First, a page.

Obviously the density of the inks and the strength of the colours have to be very carefully controlled. Also, if the colours are going to print exactly in line with one another, the paper has to be positioned under the cylinders within pinpoint accuracy. Final adjustments are made at a computer console which controls every operation of the offset machine. The skilled operator will regularly pull a sheet from the press and examine it closely, noting any defects, any changes in colour balance or density or any necessary adjustments to the registration.

The printing process, although noisy, is remarkably quick, clean and efficient. Only two people are needed to control the giant offset machine, along with another to load the paper and ensure the free flow of the inks.

Now anyone familiar with basic printing techniques will recognise all the above. It is fairly run-of-the-mill printing technology, albeit at the highest levels of skill and on an impressively large scale. However, some of the processes which follow are not only unique to the production of stamps but many of them were developed here in Australia.

Phosphorescence is the property of some substances to absorb radiant or other types of energy and give off light in response. It differs from fluorescence in that light emission occurs after the radiation that caused it has ceased.

At this point we have a stack of sheets with some printing on the backing sheet (in the case of self-adhesive stamps) and the completed stamp design on the face - or at least the visible part of the design. But there is another part of the stamp you can’t see: an invisible phosphorescent coating which can be detected only by electronic means.

This coating has two important purposes. First, it allows the mail sorting machine to identify the presence and position of the stamp on an envelope. Second it determines that the stamp is genuine. When a miniscule black light in a sorting machine flashes at a stamp, the phosphor flashes back. This tells the sorting machine where the stamp is so it can face all the envelopes the right way and allow the stamps to be cancelled.

The surface coating of the imported paper used for gummed stamps already contains the phosphor. For self-adhesive stamps, a innovative method has been developed in Australia to print a phosphor coating on the printed stamp surface. It’s not as simple as it sounds, for a couple of reasons.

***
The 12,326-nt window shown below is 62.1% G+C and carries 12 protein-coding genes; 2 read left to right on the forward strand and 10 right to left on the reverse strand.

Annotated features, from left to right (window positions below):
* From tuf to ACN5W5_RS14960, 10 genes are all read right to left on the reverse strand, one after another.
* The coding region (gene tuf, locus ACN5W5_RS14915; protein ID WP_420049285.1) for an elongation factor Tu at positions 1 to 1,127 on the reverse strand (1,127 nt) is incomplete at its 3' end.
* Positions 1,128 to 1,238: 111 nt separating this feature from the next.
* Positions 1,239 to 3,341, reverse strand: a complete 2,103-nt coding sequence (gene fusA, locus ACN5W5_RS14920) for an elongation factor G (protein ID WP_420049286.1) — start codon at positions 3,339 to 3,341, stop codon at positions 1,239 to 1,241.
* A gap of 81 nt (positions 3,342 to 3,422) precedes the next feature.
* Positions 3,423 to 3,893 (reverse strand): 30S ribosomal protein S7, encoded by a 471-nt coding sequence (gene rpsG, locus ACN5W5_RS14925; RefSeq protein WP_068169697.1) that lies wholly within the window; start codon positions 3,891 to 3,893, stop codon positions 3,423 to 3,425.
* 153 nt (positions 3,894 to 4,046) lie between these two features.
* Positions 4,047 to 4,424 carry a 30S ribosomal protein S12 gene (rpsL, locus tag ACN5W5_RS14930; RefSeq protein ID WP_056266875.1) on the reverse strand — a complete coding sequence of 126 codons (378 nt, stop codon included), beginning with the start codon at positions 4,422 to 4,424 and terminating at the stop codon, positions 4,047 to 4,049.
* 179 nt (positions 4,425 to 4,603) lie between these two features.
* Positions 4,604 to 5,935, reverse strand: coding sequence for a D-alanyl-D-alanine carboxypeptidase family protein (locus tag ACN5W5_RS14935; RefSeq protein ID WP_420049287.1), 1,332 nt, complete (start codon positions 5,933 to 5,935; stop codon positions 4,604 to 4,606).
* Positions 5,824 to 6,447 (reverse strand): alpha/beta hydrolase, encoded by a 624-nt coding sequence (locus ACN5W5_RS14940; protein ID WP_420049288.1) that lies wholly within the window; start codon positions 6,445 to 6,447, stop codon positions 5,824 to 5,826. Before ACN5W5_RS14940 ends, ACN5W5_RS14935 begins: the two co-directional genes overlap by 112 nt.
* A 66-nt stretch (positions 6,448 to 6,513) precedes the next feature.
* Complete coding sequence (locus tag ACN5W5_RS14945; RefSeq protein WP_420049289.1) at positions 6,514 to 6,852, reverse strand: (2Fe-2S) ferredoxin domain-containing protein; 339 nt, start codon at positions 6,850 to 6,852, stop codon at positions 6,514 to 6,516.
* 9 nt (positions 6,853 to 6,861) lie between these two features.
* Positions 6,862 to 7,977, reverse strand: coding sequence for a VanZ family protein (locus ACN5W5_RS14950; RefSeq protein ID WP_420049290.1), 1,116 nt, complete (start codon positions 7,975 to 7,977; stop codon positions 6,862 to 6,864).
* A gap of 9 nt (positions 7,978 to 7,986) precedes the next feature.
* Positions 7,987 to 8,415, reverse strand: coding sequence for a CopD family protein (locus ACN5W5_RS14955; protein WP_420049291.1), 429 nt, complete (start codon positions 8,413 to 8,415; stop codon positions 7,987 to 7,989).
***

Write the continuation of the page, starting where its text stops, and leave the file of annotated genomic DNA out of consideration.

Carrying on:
Firstly, when the stamp is cancelled the cancellation ink has to penetrate right into the paper, so that there is no possibility of the stamp being reused. An overall coating of phosphor would prevent this penetration.

Secondly, stamp collectors need to soak stamps off their envelopes. As the adhesive on self-adhesive stamps is not water-soluble, the water has to come in from the face to dissolve the water-soluble coating. The answer is simple: only part of the stamp is coated with phosphor.

If you look at a self-adhesive stamp from a certain angle, you can see slightly matt areas. This is where the phosphor has been applied – usually on lighter-coloured areas which have the thinnest coating of ink.

Once the stamps are printed on the sheet, the perforations are cut. A computerised perforating machine is used for gummed stamps, but the self-adhesive kind present a particular challenge. Because self-adhesive stamps are printed on a double sheet, the stamp must be cut out while leaving the backing sheet intact.

This means that the cutting process has to be very, very precise – within about half the thickness of a human hair, in fact! It can take many hours of patient work to adjust the machine before cutting can begin. Success depends on the accuracy of the die-cutting machine and on the skill of the operator.

Gummed stamps are now guillotined into sheet size, inspected, counted and packed ready for sale.

The sheets of self-adhesive stamps must be processed into either rolls or booklets.

After being inspected, then collated, matched and joined, the sheets go to a stripping machine where the waste part of the face sheet around each stamp is stripped away and discarded.

Next, the sheets are made into so-called jumbo rolls, of which there are two different sizes: one eight stamps wide and 60,000 stamps long, the other eight stamps wide and 80,000 long.

The jumbo rolls are then slit into single rows and cutting them into useable lengths of either 100 or 200 stamps. These rolls are then automatically boxed and ready for sale.

For booklets of ten stamps, sheets are inspected before being processed through a folding and slitting machine. After another thorough inspection, the individual booklets are counted and packed.

So, while the technology for making gummed stamps is widely used throughout the world, the perforated, die-cut self-adhesive stamp incorporating phosphor-tagging is a very sophisticated object indeed. And many of the processes which brought it into being are uniquely Australian developments. Australian stamp technology, along with our stamp design, continues to lead the world!

Information has been obtained from Australia Post Philatelic Center